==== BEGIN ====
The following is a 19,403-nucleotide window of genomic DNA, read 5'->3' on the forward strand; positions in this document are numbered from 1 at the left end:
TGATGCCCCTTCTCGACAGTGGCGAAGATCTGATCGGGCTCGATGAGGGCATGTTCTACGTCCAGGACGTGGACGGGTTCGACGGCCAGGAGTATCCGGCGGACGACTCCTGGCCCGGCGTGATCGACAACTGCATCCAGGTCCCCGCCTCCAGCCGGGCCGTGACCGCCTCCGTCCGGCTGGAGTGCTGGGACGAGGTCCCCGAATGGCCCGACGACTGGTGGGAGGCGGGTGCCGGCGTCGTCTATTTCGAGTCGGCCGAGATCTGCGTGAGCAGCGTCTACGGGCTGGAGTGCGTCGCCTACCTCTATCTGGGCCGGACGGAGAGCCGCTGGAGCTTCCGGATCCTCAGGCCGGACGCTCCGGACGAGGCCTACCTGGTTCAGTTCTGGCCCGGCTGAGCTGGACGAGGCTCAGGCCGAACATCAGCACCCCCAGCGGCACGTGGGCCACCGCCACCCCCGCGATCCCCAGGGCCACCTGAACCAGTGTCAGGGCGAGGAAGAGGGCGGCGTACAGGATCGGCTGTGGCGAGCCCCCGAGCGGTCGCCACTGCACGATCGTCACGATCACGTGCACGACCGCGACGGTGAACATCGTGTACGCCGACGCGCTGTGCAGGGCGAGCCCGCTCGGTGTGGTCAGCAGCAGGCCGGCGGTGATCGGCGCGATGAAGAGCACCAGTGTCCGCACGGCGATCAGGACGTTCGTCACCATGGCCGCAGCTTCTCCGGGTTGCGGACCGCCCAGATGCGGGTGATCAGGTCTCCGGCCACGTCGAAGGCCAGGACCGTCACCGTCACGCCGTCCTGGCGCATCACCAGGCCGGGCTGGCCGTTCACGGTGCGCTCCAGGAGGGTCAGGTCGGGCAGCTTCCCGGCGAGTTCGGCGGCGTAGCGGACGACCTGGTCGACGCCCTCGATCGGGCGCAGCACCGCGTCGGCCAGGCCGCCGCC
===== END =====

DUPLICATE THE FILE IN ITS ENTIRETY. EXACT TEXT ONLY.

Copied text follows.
The following is a 19,403-nucleotide window of genomic DNA, read 5'->3' on the forward strand; positions in this document are numbered from 1 at the left end:
TGATGCCCCTTCTCGACAGTGGCGAAGATCTGATCGGGCTCGATGAGGGCATGTTCTACGTCCAGGACGTGGACGGGTTCGACGGCCAGGAGTATCCGGCGGACGACTCCTGGCCCGGCGTGATCGACAACTGCATCCAGGTCCCCGCCTCCAGCCGGGCCGTGACCGCCTCCGTCCGGCTGGAGTGCTGGGACGAGGTCCCCGAATGGCCCGACGACTGGTGGGAGGCGGGTGCCGGCGTCGTCTATTTCGAGTCGGCCGAGATCTGCGTGAGCAGCGTCTACGGGCTGGAGTGCGTCGCCTACCTCTATCTGGGCCGGACGGAGAGCCGCTGGAGCTTCCGGATCCTCAGGCCGGACGCTCCGGACGAGGCCTACCTGGTTCAGTTCTGGCCCGGCTGAGCTGGACGAGGCTCAGGCCGAACATCAGCACCCCCAGCGGCACGTGGGCCACCGCCACCCCCGCGATCCCCAGGGCCACCTGAACCAGTGTCAGGGCGAGGAAGAGGGCGGCGTACAGGATCGGCTGTGGCGAGCCCCCGAGCGGTCGCCACTGCACGATCGTCACGATCACGTGCACGACCGCGACGGTGAACATCGTGTACGCCGACGCGCTGTGCAGGGCGAGCCCGCTCGGTGTGGTCAGCAGCAGGCCGGCGGTGATCGGCGCGATGAAGAGCACCAGTGTCCGCACGGCGATCAGGACGTTCGTCACCATGGCCGCAGCTTCTCCGGGTTGCGGACCGCCCAGATGCGGGTGATCAGGTCTCCGGCCACGTCGAAGGCCAGGACCGTCACCGTCACGCCGTCCTGGCGCATCACCAGGCCGGGCTGGCCGTTCACGGTGCGCTCCAGGAGGGTCAGGTCGGGCAGCTTCCCGGCGAGTTCGGCGGCGTAGCGGACGACCTGGTCGACGCCCTCGATCGGGCGCAGCACCGCGTCGGCCAGGCCGCCGCC